Her hands are worn and weathered with the soil.
If you walk into the little white country church, she sits in the back pew, to the left; sometimes alone or with children; most often with her grandson. I don’t know where he would be without her.
One time I sat in her home with our baby, sunken deep into her living room couch. I asked questions because I needed to learn. About so many children and an only love buried and how they first made it work to get by. She told me simple stories of love. Loving with basketball games, loving with nachos and cheese, loving with pies.
More recently and most ridiculous, is this story of butternut squash. For two weeks, I scoured grocery stores for butternut squash, when there was none to be found. But why would she know that. Then out of nowhere, she has bags of squash so heavy that the bags are breaking. She gives them to my in-laws who give them to me. And I can’t keep from laughing at God’s goodness.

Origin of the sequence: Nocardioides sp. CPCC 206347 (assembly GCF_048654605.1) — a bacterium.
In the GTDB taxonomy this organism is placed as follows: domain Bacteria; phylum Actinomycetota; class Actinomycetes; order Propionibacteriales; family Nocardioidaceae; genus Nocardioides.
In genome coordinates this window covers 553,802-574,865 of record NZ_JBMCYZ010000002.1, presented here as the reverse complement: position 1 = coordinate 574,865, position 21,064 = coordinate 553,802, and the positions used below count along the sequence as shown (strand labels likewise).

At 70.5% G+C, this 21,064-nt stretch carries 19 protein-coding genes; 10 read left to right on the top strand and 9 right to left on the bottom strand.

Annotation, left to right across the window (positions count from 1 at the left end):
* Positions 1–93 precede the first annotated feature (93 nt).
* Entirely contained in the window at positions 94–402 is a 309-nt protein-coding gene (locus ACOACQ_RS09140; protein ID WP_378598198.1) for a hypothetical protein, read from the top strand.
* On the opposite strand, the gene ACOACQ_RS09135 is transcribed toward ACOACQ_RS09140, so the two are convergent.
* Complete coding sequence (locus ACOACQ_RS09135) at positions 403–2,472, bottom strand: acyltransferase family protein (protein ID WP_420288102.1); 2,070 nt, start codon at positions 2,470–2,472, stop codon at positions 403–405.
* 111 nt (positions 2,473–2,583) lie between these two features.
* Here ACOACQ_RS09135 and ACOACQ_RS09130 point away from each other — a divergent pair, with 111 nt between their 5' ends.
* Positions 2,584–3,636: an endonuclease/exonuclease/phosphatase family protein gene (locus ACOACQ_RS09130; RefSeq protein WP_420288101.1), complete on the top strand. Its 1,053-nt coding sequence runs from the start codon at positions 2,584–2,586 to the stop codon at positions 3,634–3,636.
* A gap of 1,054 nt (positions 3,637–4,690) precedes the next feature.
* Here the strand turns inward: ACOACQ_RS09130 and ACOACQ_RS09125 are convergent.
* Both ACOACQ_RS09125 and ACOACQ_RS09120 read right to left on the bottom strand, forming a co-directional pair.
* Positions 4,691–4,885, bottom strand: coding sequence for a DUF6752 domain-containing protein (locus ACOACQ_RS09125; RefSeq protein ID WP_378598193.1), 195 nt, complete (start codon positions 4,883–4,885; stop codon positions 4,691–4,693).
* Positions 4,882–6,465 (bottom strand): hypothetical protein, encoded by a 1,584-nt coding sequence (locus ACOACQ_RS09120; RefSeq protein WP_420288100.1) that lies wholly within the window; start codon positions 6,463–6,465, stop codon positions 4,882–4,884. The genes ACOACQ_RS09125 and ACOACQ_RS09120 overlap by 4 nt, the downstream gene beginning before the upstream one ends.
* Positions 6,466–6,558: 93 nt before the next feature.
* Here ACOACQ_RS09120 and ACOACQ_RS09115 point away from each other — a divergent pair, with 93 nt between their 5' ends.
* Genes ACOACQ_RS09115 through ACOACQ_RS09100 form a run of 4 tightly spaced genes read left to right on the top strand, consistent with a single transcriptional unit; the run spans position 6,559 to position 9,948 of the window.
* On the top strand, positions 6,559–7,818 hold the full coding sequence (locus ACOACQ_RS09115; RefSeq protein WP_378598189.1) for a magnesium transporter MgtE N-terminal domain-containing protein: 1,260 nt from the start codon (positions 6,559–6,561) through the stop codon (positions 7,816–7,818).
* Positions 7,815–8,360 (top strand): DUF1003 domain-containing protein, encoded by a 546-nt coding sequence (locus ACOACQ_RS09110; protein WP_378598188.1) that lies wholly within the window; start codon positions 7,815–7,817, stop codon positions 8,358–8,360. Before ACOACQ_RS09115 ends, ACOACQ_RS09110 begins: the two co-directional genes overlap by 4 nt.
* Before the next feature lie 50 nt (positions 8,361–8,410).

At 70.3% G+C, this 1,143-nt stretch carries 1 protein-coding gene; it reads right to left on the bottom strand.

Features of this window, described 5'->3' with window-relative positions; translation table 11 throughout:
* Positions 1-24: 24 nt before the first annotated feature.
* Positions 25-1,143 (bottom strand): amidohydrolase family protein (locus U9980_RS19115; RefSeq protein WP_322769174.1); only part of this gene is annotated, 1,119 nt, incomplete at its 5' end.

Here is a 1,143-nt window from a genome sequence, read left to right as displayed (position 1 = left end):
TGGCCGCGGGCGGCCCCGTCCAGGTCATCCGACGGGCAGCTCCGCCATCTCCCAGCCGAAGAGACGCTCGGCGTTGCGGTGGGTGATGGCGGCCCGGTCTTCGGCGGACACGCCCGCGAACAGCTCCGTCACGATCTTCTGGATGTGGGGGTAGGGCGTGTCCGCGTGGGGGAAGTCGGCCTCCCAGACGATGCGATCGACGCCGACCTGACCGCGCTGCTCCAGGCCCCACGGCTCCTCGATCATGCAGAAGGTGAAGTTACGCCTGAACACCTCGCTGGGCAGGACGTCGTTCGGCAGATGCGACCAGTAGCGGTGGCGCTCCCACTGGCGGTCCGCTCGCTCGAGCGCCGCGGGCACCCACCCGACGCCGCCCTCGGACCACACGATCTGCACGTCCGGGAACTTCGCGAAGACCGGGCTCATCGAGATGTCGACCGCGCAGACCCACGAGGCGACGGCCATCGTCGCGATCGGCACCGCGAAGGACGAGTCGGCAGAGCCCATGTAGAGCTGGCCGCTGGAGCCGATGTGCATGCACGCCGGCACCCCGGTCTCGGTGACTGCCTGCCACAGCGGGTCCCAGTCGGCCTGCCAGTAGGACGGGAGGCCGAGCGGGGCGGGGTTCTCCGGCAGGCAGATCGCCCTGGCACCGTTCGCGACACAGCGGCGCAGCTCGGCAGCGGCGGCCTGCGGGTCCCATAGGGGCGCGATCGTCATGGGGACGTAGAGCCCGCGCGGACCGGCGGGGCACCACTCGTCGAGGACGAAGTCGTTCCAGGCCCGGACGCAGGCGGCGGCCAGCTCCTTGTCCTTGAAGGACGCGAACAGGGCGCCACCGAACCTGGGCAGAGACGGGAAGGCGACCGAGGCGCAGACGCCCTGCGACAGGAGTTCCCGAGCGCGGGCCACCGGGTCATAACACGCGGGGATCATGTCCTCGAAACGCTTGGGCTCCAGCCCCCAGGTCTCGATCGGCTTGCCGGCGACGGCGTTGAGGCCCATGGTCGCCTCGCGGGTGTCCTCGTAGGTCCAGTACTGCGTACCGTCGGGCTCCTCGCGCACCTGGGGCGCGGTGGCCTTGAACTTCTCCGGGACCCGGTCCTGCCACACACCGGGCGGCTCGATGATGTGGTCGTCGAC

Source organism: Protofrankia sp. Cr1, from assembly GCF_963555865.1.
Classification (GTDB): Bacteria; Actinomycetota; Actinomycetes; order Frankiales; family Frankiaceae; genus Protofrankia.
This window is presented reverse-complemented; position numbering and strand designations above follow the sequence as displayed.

When you plant seeds deep within the soil, you have no idea what will become of them. You work hard with your hands and no one sees. You don’t work for approval. You have no idea what will become of these plants. You cannot see the end from the beginning. You work anyway. You love anyway.
Maybe extravagant love is just this. It’s the ordinary kind, worn and weathered. My Lord dried feet with a towel. My Lord taught others using seeds and a lamp and salt. My Lord told stories. My Lord cried. My Lord sat with children and ate bread with friends.
Maybe it’s not that we love much, it’s that we love small. Love in the ordinary. Love in the nondescript. And maybe then the Gardener will take what is meager and multiply it till bags are breaking.
For those whom we love and for recipients unknown.
With Love (the small kind),